Garden Views: Shoo away those sawflies

When the snow melts, the pests come out to play. Every year on May 1, I go out in my yard and plan the destruction of the little green worms that have invaded my pine trees.

I’m talking about the larvae of the European Pine Sawfly, Neodiprion sertifer. They enjoy all my pines, Mugo, Scotch, and Jack but they find my Austrian pines especially flavorful.

Sawfly eggs overwinter in the current season’s needles, emerge in April and begin feeding on the previous year’s growth. The black-headed larvae measure just under an inch in length when fully grown, have a light stripe down their back, two light green and one dark stripe run along their sides.

Since they feed in groups toward the ends of branches, they are fairly easy to spot. When you find a cluster of them and close in for a better look, they will raise up on their rear legs. After a few moments, if you don’t disturb them, they will calmly go back to feeding.

They will eat all of the previous year’s needles on one branch, then move on to another. A branch can look somewhat like a shaved poodle’s tail when the larvae are finished. It will be bare out to the tip where the new growth begins.

After feeding, the larvae pupate in the soil. The wasp-like adults emerge in September and October and lay their eggs in the current year’s growth to overwinter.

When the calendar reads mid-April, depending on the weather, start looking for larvae on the branch tips or branches already stripped of needles. If you have PJM rhododendron, start looking for the larvae when the PJM blooms.

Fortunately, the chances that your tree will die from a sawfly infestation are low. However, the stripped branches look unsightly and create stress for the tree.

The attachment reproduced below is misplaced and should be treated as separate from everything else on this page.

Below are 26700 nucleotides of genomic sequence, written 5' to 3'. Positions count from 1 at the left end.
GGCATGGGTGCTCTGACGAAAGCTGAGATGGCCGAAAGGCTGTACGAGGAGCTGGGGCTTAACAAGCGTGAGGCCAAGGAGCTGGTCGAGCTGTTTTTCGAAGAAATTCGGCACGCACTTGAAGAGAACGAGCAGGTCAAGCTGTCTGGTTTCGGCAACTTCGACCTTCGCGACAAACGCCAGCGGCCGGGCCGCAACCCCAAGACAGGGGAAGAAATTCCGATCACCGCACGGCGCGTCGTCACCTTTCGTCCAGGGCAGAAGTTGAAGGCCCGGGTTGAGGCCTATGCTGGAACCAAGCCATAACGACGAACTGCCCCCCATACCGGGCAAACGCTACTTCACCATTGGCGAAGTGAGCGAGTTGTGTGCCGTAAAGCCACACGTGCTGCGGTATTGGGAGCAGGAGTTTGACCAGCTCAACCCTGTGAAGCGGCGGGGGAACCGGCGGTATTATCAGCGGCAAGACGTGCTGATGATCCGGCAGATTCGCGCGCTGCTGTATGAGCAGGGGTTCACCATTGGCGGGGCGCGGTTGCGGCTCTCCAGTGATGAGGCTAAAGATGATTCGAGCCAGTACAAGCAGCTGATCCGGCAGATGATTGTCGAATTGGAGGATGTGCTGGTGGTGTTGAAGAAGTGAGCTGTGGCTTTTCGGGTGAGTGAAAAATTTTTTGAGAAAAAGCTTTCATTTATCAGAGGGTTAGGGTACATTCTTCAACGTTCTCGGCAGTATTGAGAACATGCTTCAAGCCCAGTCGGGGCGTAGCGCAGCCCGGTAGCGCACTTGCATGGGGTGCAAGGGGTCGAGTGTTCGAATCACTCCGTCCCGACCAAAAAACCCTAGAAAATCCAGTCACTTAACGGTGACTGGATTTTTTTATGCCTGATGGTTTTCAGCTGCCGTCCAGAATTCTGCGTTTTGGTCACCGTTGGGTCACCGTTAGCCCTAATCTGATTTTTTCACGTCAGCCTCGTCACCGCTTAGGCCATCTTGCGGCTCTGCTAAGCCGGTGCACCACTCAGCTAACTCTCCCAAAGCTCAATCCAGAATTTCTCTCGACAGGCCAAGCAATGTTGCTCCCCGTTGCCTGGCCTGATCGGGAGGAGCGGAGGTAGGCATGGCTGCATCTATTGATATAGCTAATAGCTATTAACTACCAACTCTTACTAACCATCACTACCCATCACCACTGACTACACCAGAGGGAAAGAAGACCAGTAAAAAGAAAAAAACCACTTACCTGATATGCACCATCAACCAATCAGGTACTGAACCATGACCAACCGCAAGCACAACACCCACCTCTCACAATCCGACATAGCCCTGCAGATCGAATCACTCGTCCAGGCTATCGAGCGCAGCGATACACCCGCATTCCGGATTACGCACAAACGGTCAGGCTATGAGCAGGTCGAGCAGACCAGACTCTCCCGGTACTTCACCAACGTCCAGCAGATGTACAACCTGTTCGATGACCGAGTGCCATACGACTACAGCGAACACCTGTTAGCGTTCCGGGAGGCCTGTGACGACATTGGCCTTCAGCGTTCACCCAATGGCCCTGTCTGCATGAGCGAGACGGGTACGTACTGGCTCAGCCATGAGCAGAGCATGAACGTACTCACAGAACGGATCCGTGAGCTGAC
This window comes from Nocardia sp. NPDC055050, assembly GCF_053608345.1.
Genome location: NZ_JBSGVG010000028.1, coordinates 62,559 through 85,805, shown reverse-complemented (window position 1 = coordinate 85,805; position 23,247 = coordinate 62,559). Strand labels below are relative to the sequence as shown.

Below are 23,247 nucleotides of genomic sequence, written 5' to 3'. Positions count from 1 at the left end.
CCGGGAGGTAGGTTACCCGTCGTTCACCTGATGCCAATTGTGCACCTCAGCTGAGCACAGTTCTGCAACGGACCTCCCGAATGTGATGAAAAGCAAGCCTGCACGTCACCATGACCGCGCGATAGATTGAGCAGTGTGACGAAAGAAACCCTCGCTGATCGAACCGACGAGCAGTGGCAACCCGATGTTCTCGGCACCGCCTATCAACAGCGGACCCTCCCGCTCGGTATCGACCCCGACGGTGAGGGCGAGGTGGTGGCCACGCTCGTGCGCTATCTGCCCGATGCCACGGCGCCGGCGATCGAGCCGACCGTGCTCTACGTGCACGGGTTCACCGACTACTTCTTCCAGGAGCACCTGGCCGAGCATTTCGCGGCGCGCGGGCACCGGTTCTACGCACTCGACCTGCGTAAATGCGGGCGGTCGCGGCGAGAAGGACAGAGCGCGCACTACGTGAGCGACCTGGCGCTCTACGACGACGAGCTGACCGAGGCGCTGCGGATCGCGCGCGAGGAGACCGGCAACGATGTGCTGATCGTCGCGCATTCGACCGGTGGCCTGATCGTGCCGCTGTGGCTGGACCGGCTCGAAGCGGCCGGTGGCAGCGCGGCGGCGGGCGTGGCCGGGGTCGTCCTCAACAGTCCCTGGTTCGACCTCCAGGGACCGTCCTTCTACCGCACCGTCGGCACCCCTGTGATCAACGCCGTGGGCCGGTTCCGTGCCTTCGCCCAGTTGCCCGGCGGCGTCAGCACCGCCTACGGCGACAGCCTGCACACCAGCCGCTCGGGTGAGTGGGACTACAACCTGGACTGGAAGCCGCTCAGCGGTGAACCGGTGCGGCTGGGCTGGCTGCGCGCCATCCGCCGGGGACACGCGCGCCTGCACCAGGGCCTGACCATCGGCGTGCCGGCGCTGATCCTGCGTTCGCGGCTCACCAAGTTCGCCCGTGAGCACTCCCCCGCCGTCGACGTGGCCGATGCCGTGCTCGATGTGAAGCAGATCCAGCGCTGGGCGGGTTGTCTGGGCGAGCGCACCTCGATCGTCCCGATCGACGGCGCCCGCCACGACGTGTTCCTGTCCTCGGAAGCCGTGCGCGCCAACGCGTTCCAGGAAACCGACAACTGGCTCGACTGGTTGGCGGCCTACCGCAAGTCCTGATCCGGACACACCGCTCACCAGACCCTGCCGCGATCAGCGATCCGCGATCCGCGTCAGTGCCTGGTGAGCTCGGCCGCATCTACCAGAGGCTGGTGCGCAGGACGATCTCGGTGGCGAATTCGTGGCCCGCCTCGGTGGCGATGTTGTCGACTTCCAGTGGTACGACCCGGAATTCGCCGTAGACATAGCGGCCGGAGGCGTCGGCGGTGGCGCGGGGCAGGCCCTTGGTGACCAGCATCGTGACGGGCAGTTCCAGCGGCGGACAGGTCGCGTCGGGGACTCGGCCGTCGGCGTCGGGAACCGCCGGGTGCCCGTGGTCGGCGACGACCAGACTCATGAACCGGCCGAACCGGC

You have a wide variety of controls for the European Sawfly. Treat minor infestations by simply picking the larvae off the branches by hand on smaller pine specimens. However, if your tree is large you can use a powerful water spray to knock the larvae off the branches. My preferred method is a 3000-psi pressure washer. Care must be taken with this method as a larvae weigh less than a tenth of an ounce and can be blasted a long way. Your neighbor may take exception if you launch your sawfly infestation on to his pine trees half a lawn away.

If you are looking for a chemical control, insecticidal soap works well on young larvae. Hold off on control methods if the larvae are full-grown. The damage is already done. Start planning for next year.

If you have tried all other control methods and nothing else seems to work, many pesticides can be effective at controlling sawfly larvae. Read the labels to ensure sawfly larvae are listed as a target species. It also is important that you follow the label directions to protect yourself against inhaling or getting the product on your skin. Remember, you are working with a poison.

Spring will come eventually and you will find me firing up the pressure washer and singing “Shoo, sawfly.”

Dennis Langley is an Anoka County Master Gardener.

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